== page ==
Paska (bread)

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Martiniouk Paska.JPG
Traditional Ukrainian Paska with a pysanka and willow switches
Type Sweet bread
Place of origin Ukraine
Main ingredients Milk, butter, eggs, sugar
Cookbook: Paska  Media: Paska

Paska (Ukrainian: Пáска "Easter", Georgian: პასკა "Easter", ultimately from Aramaic: פסחא‎ "Passover") is a Ukrainian Easter bread eaten in Eastern European countries including Ukraine, south Russia, Armenia, Romania, Moldova, Slovakia, Georgia and parts of Bulgaria as well as the Assyrian–Chaldean–Syriac diaspora. It is also eaten in countries with immigrant populations from Eastern Europe such as the United States, Canada and the United Kingdom.

Traditional ingredients[edit]

Paska is made with milk, butter, eggs, flour, and sugar, except in Romania, where the recipe most commonly includes sweet cream, cottage cheese, and/or sour cream along with eggs, sugar, raisins, and rum. An egg and water mixture is used as a glaze.

Christian symbolism[edit]

The Christian faithful in many Eastern Christian countries eat this bread during Easter. Christian symbolism is associated with features of paska type breads. The inside of paska can be a swirl of yellow and white that is said to represent the resurrection of Jesus while the white represents the Holy Spirit. Other versions include chocolate, rice, or even savoury mixtures based on cheese. A version is made with maraschino cherries added to symbolize royal jewels in honor of the resurrection of Jesus.[1]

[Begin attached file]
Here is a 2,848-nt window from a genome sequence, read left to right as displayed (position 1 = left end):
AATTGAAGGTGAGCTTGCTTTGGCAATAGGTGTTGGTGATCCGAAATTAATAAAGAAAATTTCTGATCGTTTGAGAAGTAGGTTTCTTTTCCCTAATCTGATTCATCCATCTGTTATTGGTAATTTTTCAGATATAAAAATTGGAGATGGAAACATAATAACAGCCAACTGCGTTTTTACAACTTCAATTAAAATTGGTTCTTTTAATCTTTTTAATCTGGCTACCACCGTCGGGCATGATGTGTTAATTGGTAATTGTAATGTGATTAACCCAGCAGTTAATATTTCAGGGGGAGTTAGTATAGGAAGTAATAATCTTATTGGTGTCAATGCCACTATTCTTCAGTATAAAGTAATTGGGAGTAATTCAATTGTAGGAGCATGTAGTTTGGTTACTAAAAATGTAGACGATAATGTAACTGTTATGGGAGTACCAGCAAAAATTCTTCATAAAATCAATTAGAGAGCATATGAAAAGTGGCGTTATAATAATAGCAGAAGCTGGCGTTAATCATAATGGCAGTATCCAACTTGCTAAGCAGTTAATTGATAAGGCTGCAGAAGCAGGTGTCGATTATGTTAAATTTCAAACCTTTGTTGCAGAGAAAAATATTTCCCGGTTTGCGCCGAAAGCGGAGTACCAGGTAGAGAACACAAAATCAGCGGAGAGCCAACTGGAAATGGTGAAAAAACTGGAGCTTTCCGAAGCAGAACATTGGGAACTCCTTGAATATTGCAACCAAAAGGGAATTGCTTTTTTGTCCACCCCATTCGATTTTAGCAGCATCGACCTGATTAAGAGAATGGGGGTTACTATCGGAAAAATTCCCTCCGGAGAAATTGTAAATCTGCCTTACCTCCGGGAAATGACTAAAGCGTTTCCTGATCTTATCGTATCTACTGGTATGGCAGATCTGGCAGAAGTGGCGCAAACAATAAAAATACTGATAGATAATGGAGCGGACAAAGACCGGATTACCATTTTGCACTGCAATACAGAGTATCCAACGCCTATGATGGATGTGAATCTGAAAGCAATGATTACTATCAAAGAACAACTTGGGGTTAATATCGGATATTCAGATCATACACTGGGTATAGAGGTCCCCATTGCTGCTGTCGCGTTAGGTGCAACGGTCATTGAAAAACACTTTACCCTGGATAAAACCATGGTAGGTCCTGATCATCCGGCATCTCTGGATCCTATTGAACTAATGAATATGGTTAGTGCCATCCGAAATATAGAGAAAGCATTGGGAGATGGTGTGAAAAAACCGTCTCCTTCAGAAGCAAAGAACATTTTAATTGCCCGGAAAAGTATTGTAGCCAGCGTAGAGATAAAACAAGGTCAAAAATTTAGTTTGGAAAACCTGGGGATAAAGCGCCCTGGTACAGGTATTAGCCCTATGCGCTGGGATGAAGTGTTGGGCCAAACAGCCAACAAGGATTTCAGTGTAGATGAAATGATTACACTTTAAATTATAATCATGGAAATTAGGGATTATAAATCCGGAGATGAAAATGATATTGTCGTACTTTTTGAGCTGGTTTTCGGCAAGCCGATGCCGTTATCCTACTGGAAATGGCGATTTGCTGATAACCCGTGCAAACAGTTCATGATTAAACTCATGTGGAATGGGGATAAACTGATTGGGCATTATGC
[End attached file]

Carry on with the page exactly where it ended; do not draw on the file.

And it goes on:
Eaten with other foods[edit]


Paska is eaten with "hrudka", also called syrek, a bland sweet custard similar to cheese made from separated eggs and milk and beets mixed with horseradish (chren/hrin) and kielbasa (in Polish) or kovbasa (in Ukrainian).

Assyrian Paska[edit]

In Iran and the diaspora, Assyrians will eat a Paska cake on Easter, Ida Gura. The tall cake is decorated with a cross on top to represent Calvary, the place of Jesus' crucifixion, and surrounded with colored eggs to symbolize the people who visited Jesus during his death and were at his cross.[citation needed]


Type Pastry
Place of origin Romania, Moldova
Main ingredients eggs, sour cream, fresh cheese, raisins, sugar
Cookbook: Pască  Media: Pască

Pască is a traditional Romanian and Moldovan pastry.[2] Pască is composed with eggs, sour cream, fresh cheese like urdă, raisins and sugar, and is especially made for Easter. The word Pască come from Latin, Pascha, meaning Easter.[3]

See also[edit]


External links[edit]